Sydney: Cheteshwar Pujara’s singular lack of intent pushed an injury-ravaged India into a deep hole as Australia tightened the noose with a substantial 197-run lead on a forgettable Saturday for the visitors in the third Test here.
Pujara’s slowest Test half-century, a painstaking 50 off 176 balls, was soon followed by India being bowled out for 244 on the third day with the other batsmen feeling tremendous pressure of a dormant scoreboard. A first-innings lead of 94 runs provided by the bowlers and some good fielding did help Australia’s cause.
By stumps, Steve Smith (29 batting) and Marnus Labuschagne (47 batting) gave an exhibition of how to bat on slow tracks with Australia reaching 103/2. Labuschagne, in particular, showed how to bat positively on a dead track hitting six boundaries in 67 balls.
As Shane Warne pointed out during commentary, it would be very difficult to chase any score in excess of 250 with variable bounce and the odd balls keeping low. Pat Cummins (4/29 in 21.4 overs) was brilliant on an unresponsive track with some effective short-pitched bowling and got good support from Josh Hazlewood (2/43 in 21 overs) and Mitchell Starc (1/61 in 19 overs), having set up a leg-side trap.
To make matters worse for India, there were run-outs and two batsmen — Rishabh Pant and Ravindra Jadeja — were hit on the left elbow and left thumb respectively. While both might come into bat in the second innings, Jadeja, with a swollen left thumb, will find it difficult to even grip the ball.
Earlier, Pujara’s ultra-defensive approach put tremendous pressure on his colleagues and India never quite got the momentum going as Cummins, Hazlewood and Starc continuously attacked the batsmen — first with a leg-side field and short-ball strategy and then on the corridor of uncertainty.
Pujara doesn’t play the pull or hook shot well and he wasn’t allowed room to either cut or drive. “I don’t think it was the right approach (by Pujara), I think he needed to be a bit more proactive with his scoring rate because I felt it was putting too much pressure on his batting partners,” former Australian captain Ricky Ponting wrote on twitter.
While he never tried to rotate the strike, the likes of Ajinkya Rahane (22 off 70 balls) and Rishabh Pant (36 off 67 balls) felt the urge to break the shackles in the absence of any such intention from the other end.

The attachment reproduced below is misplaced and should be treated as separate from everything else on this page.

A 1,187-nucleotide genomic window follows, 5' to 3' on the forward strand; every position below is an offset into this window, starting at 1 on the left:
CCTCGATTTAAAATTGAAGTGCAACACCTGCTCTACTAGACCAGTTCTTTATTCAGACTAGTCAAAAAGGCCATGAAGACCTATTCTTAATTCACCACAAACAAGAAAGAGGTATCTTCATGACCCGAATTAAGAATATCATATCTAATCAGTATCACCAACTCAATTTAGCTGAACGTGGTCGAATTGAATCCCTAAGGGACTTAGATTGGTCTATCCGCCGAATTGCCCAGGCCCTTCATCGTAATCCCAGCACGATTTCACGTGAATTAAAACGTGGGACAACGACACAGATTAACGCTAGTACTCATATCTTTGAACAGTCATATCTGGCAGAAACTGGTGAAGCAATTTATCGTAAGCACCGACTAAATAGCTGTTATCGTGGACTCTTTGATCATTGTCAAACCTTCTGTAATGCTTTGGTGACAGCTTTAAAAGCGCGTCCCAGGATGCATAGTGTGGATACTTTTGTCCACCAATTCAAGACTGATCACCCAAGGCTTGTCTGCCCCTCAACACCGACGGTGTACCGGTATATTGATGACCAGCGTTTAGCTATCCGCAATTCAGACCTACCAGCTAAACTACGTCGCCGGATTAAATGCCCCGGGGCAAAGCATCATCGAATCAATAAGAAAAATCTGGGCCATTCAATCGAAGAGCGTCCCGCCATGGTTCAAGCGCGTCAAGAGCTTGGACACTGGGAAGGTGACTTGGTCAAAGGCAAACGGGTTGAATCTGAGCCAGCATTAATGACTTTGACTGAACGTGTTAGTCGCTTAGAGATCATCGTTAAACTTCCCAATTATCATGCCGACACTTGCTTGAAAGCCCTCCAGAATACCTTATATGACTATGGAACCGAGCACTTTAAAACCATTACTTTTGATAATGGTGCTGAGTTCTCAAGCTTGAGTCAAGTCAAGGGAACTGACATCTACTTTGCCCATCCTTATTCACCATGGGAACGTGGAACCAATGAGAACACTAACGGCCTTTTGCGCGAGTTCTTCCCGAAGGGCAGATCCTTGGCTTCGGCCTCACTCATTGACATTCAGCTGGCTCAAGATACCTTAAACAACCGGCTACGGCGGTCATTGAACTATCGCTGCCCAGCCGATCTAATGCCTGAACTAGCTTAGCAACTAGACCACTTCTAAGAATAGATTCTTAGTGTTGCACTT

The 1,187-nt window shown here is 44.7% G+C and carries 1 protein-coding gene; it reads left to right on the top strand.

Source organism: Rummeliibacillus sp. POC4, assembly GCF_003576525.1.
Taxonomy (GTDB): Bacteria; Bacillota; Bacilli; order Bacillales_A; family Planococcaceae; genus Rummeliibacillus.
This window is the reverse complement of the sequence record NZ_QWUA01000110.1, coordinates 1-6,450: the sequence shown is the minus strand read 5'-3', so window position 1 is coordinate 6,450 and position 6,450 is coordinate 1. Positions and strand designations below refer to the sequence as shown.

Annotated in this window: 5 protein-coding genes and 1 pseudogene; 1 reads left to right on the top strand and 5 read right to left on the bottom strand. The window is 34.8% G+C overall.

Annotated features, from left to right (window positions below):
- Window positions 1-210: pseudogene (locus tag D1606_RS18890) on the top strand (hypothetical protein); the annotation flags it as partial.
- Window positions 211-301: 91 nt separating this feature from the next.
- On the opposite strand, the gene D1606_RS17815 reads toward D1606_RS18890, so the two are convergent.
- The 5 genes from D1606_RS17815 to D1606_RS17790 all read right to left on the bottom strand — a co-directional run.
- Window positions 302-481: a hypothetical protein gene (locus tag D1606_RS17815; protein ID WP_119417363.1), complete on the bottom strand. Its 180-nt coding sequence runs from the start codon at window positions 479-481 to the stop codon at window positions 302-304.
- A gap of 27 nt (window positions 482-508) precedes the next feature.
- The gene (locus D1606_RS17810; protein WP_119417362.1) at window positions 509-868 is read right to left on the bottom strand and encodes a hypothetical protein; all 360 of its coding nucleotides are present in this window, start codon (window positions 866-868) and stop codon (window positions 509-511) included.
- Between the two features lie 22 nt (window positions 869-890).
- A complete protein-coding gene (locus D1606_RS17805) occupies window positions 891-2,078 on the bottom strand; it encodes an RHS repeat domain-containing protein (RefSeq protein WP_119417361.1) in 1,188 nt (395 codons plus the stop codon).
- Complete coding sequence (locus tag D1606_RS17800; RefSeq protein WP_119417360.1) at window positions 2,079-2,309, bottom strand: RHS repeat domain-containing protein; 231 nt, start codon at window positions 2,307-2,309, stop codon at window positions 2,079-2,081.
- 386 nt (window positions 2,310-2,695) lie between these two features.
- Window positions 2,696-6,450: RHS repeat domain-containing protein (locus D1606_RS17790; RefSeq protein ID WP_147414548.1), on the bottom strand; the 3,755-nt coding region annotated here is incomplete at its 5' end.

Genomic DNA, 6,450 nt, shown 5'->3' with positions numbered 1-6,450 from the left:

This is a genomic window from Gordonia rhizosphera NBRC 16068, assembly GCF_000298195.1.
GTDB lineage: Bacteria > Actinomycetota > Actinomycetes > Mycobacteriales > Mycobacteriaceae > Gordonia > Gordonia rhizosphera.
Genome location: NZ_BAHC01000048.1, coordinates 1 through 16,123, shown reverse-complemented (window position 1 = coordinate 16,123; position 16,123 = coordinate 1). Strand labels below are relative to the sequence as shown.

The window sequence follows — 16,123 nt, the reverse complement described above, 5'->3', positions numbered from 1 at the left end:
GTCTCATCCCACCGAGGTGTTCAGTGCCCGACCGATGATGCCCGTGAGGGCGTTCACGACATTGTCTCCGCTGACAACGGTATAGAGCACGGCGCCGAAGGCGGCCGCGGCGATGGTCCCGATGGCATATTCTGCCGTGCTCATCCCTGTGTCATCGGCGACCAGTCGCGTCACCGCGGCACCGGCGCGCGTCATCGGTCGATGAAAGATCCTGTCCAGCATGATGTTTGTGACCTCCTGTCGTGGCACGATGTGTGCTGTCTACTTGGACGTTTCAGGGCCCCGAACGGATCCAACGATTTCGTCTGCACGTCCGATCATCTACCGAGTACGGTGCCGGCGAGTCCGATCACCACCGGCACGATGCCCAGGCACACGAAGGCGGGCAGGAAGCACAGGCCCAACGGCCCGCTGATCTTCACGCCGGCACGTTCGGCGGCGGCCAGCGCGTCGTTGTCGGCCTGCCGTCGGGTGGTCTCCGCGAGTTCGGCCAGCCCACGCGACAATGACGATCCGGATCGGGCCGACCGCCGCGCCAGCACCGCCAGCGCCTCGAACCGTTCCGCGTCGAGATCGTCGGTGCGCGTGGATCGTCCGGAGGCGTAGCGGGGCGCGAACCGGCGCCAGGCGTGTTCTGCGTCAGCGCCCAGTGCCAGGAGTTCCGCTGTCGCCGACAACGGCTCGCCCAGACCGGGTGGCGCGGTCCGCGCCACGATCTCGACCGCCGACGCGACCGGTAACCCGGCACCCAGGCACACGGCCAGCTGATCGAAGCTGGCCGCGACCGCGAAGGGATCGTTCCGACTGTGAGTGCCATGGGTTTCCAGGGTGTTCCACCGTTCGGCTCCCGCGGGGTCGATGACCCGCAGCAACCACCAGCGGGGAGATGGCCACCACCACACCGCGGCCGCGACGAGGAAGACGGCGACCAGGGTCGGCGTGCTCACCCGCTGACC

“It may have looked like a flat pitch but it wasn’t easy to score runs,” Pujara told host broadcasters Channel 7 during post match snap interview.
The defensive approach also resulted in three run-outs including the one of Hanuma Vihari (4 off 38 balls), who fell short while going for a quick but non-existent single.
It was then left to Ravindra Jadeja (28), who had to throw his bat around to bring the lead down to less than 100 runs, but that is of little comfort considering that India would now have to bat fourth to save the match.
A total of 84 runs from 34 overs in the first session, with lack of intent especially from Pujara, didn’t help India’a cause and Rahane’s dismissal was purely due to the scoreboard pressure.
The Indian captain failed to get a move-on initially on a slow track where bounce became variable as the session session progressed.
He did hit a cover drive and then tried to take on Nathan Lyon by lofting him for a six over long on.
However, Cummins bowled one where he got extra bounce in his off-cutter, cramping Rahane for room and he was played on. The duo added 32 runs in 22.3 overs and it didn’t help the team in any way.
Had KL Rahul been fit, there could have been a case of Vihari getting dropped as he didn’t show in any way that he was in control during his half an hour stay at the crease.
Pant got into the groove quickly but a nasty blow on the forearm did affect his shot- making and the result was a caught behind off Hazlewood, after a 53-run stand in a little over 20 overs.
Pujara, at the other end, was bowled short initially with three men on the leg side and then on the off-side with his cover drive dried up. Even the drive wide off mid-on didn’t fetch him boundaries. In the first 100 balls, he didn’t have a single boundary.
Finally, after completing his slowest ever half century in Test cricket, Cummins got one to rear up from short of length and it was that one good ball every batsman gets when he is not scoring runs.
From 195 for four, suddenly it was 210 for eight and there was only Jadeja left to score a few runs.